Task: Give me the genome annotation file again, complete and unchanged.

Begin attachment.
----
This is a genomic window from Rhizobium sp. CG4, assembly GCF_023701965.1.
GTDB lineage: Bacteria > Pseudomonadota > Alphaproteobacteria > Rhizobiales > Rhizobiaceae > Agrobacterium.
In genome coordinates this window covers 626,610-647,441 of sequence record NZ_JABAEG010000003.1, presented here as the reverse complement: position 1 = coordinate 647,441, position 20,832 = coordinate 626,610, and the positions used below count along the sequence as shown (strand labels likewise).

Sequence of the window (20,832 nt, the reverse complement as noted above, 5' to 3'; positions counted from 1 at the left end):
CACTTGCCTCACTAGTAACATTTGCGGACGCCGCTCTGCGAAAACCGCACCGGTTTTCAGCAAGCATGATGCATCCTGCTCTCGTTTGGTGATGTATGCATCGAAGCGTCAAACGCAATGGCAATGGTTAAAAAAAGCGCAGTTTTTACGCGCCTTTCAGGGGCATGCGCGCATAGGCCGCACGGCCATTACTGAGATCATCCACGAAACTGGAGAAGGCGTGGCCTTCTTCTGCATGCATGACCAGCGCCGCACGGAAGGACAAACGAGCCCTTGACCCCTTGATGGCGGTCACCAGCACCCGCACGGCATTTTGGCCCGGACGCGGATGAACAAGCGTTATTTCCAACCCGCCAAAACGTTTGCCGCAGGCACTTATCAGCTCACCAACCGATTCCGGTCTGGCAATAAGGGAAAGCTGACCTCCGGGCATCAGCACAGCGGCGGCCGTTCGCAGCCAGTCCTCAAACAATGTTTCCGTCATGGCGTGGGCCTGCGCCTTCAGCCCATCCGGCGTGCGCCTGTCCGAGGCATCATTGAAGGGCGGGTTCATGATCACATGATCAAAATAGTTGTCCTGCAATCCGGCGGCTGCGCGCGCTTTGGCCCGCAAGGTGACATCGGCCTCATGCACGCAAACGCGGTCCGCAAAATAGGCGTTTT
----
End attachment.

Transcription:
This is a genomic window from Rhizobium sp. CG4, assembly GCF_023701965.1.
GTDB lineage: Bacteria > Pseudomonadota > Alphaproteobacteria > Rhizobiales > Rhizobiaceae > Agrobacterium.
In genome coordinates this window covers 626,610-647,441 of sequence record NZ_JABAEG010000003.1, presented here as the reverse complement: position 1 = coordinate 647,441, position 20,832 = coordinate 626,610, and the positions used below count along the sequence as shown (strand labels likewise).

Sequence of the window (20,832 nt, the reverse complement as noted above, 5' to 3'; positions counted from 1 at the left end):
CACTTGCCTCACTAGTAACATTTGCGGACGCCGCTCTGCGAAAACCGCACCGGTTTTCAGCAAGCATGATGCATCCTGCTCTCGTTTGGTGATGTATGCATCGAAGCGTCAAACGCAATGGCAATGGTTAAAAAAAGCGCAGTTTTTACGCGCCTTTCAGGGGCATGCGCGCATAGGCCGCACGGCCATTACTGAGATCATCCACGAAACTGGAGAAGGCGTGGCCTTCTTCTGCATGCATGACCAGCGCCGCACGGAAGGACAAACGAGCCCTTGACCCCTTGATGGCGGTCACCAGCACCCGCACGGCATTTTGGCCCGGACGCGGATGAACAAGCGTTATTTCCAACCCGCCAAAACGTTTGCCGCAGGCACTTATCAGCTCACCAACCGATTCCGGTCTGGCAATAAGGGAAAGCTGACCTCCGGGCATCAGCACAGCGGCGGCCGTTCGCAGCCAGTCCTCAAACAATGTTTCCGTCATGGCGTGGGCCTGCGCCTTCAGCCCATCCGGCGTGCGCCTGTCCGAGGCATCATTGAAGGGCGGGTTCATGATCACATGATCAAAATAGTTGTCCTGCAATCCGGCGGCTGCGCGCGCTTTGGCCCGCAAGGTGACATCGGCCTCATGCACGCAAACGCGGTCCGCAAAATAGGCGTTTT